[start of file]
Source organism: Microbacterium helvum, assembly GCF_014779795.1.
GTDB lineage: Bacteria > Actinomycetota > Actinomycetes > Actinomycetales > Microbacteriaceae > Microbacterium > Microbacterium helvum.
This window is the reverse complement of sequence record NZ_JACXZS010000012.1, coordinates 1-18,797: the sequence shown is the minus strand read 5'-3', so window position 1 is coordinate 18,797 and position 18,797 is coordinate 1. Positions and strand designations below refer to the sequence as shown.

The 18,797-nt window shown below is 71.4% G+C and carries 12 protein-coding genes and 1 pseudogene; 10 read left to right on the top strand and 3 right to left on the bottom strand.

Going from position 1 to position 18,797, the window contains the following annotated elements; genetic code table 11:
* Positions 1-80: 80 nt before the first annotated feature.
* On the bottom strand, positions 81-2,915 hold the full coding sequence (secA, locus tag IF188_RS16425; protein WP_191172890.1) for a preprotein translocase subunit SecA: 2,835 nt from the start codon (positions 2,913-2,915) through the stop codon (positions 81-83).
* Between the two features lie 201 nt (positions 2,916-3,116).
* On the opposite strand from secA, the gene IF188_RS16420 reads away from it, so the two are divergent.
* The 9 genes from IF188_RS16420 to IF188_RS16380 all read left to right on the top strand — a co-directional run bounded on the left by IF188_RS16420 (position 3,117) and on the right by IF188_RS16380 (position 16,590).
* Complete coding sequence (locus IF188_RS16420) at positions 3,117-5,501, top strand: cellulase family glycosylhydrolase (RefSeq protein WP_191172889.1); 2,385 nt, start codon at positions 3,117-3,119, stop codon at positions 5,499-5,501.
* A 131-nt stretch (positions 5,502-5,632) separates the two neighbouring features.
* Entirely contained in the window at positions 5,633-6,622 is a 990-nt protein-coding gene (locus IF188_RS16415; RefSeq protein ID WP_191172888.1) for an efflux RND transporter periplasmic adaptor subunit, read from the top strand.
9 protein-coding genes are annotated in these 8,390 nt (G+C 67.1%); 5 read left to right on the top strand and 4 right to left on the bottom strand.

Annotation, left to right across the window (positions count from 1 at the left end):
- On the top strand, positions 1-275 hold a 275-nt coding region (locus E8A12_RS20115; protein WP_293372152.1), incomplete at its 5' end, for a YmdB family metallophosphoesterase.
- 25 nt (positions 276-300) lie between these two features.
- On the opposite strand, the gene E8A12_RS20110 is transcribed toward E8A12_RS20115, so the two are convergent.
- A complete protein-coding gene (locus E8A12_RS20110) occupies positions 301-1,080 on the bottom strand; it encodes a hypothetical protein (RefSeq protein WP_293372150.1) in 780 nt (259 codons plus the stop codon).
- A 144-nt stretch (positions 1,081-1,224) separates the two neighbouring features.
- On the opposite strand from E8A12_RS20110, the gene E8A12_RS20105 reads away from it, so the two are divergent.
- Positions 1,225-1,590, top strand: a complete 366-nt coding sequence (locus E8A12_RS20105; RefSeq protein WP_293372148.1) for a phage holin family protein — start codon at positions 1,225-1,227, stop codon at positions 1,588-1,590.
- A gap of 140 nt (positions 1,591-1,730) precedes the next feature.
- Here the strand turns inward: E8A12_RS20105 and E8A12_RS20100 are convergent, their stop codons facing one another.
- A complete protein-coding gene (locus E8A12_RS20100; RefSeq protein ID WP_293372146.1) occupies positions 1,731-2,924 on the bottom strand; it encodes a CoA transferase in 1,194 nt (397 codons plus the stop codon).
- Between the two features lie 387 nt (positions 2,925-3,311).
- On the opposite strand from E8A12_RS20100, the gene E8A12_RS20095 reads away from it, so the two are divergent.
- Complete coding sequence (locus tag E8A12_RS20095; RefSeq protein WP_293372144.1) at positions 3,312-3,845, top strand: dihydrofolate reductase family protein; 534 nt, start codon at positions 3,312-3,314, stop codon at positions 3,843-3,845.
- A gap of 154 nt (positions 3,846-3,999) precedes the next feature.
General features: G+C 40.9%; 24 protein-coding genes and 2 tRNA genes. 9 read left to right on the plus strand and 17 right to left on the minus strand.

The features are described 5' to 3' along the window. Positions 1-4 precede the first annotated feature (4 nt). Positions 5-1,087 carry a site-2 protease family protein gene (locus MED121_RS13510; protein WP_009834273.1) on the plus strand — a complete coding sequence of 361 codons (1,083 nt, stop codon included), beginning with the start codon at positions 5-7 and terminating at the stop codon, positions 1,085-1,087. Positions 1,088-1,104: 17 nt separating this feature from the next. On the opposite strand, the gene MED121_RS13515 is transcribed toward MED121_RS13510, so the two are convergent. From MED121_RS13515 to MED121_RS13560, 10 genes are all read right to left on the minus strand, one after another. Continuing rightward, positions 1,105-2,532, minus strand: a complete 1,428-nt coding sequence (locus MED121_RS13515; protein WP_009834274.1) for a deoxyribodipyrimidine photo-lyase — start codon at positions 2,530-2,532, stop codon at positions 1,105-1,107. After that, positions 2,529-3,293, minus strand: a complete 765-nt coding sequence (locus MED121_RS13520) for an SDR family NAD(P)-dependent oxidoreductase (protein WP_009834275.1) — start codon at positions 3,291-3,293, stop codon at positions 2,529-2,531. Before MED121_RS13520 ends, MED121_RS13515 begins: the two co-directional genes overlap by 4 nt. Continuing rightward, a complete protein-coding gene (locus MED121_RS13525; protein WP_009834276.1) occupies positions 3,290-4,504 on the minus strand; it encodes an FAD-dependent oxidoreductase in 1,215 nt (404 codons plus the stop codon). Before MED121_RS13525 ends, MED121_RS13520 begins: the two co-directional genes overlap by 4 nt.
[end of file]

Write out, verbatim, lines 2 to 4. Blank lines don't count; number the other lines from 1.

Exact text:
GTDB lineage: Bacteria > Actinomycetota > Actinomycetes > Actinomycetales > Microbacteriaceae > Microbacterium > Microbacterium helvum.
This window is the reverse complement of sequence record NZ_JACXZS010000012.1, coordinates 1-18,797: the sequence shown is the minus strand read 5'-3', so window position 1 is coordinate 18,797 and position 18,797 is coordinate 1. Positions and strand designations below refer to the sequence as shown.

The 18,797-nt window shown below is 71.4% G+C and carries 12 protein-coding genes and 1 pseudogene; 10 read left to right on the top strand and 3 right to left on the bottom strand.